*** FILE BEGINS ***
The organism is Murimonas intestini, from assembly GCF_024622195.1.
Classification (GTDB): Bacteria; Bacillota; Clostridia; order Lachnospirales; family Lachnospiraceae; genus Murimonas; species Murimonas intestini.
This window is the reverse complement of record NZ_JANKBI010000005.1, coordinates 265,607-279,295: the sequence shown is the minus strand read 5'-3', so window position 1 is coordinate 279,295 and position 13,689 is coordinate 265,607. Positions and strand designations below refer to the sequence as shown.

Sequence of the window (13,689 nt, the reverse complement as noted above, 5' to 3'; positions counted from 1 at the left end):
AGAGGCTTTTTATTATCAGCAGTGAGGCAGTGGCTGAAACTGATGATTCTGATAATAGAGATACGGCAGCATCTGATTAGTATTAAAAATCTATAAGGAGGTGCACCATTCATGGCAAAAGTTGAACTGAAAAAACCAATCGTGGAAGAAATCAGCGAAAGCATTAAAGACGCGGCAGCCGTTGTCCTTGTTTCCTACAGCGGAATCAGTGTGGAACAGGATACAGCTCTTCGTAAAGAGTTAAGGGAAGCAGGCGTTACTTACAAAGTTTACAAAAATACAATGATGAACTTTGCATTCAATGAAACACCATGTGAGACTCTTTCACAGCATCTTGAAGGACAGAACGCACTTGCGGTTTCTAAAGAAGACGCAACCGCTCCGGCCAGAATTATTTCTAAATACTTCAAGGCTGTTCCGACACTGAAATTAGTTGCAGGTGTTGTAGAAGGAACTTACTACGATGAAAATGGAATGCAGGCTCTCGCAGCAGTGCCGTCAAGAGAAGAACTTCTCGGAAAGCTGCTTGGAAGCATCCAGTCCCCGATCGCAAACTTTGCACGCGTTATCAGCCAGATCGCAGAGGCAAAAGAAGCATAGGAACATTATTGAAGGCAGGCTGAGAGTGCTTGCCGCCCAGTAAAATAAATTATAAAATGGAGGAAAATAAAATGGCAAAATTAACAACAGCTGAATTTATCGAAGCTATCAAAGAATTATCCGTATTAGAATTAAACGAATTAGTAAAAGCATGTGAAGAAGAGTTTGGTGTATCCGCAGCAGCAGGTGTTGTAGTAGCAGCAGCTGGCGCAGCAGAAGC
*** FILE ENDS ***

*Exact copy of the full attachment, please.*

The organism is Murimonas intestini, from assembly GCF_024622195.1.
Classification (GTDB): Bacteria; Bacillota; Clostridia; order Lachnospirales; family Lachnospiraceae; genus Murimonas; species Murimonas intestini.
This window is the reverse complement of record NZ_JANKBI010000005.1, coordinates 265,607-279,295: the sequence shown is the minus strand read 5'-3', so window position 1 is coordinate 279,295 and position 13,689 is coordinate 265,607. Positions and strand designations below refer to the sequence as shown.

Sequence of the window (13,689 nt, the reverse complement as noted above, 5' to 3'; positions counted from 1 at the left end):
AGAGGCTTTTTATTATCAGCAGTGAGGCAGTGGCTGAAACTGATGATTCTGATAATAGAGATACGGCAGCATCTGATTAGTATTAAAAATCTATAAGGAGGTGCACCATTCATGGCAAAAGTTGAACTGAAAAAACCAATCGTGGAAGAAATCAGCGAAAGCATTAAAGACGCGGCAGCCGTTGTCCTTGTTTCCTACAGCGGAATCAGTGTGGAACAGGATACAGCTCTTCGTAAAGAGTTAAGGGAAGCAGGCGTTACTTACAAAGTTTACAAAAATACAATGATGAACTTTGCATTCAATGAAACACCATGTGAGACTCTTTCACAGCATCTTGAAGGACAGAACGCACTTGCGGTTTCTAAAGAAGACGCAACCGCTCCGGCCAGAATTATTTCTAAATACTTCAAGGCTGTTCCGACACTGAAATTAGTTGCAGGTGTTGTAGAAGGAACTTACTACGATGAAAATGGAATGCAGGCTCTCGCAGCAGTGCCGTCAAGAGAAGAACTTCTCGGAAAGCTGCTTGGAAGCATCCAGTCCCCGATCGCAAACTTTGCACGCGTTATCAGCCAGATCGCAGAGGCAAAAGAAGCATAGGAACATTATTGAAGGCAGGCTGAGAGTGCTTGCCGCCCAGTAAAATAAATTATAAAATGGAGGAAAATAAAATGGCAAAATTAACAACAGCTGAATTTATCGAAGCTATCAAAGAATTATCCGTATTAGAATTAAACGAATTAGTAAAAGCATGTGAAGAAGAGTTTGGTGTATCCGCAGCAGCAGGTGTTGTAGTAGCAGCAGCTGGCGCAGCAGAAGC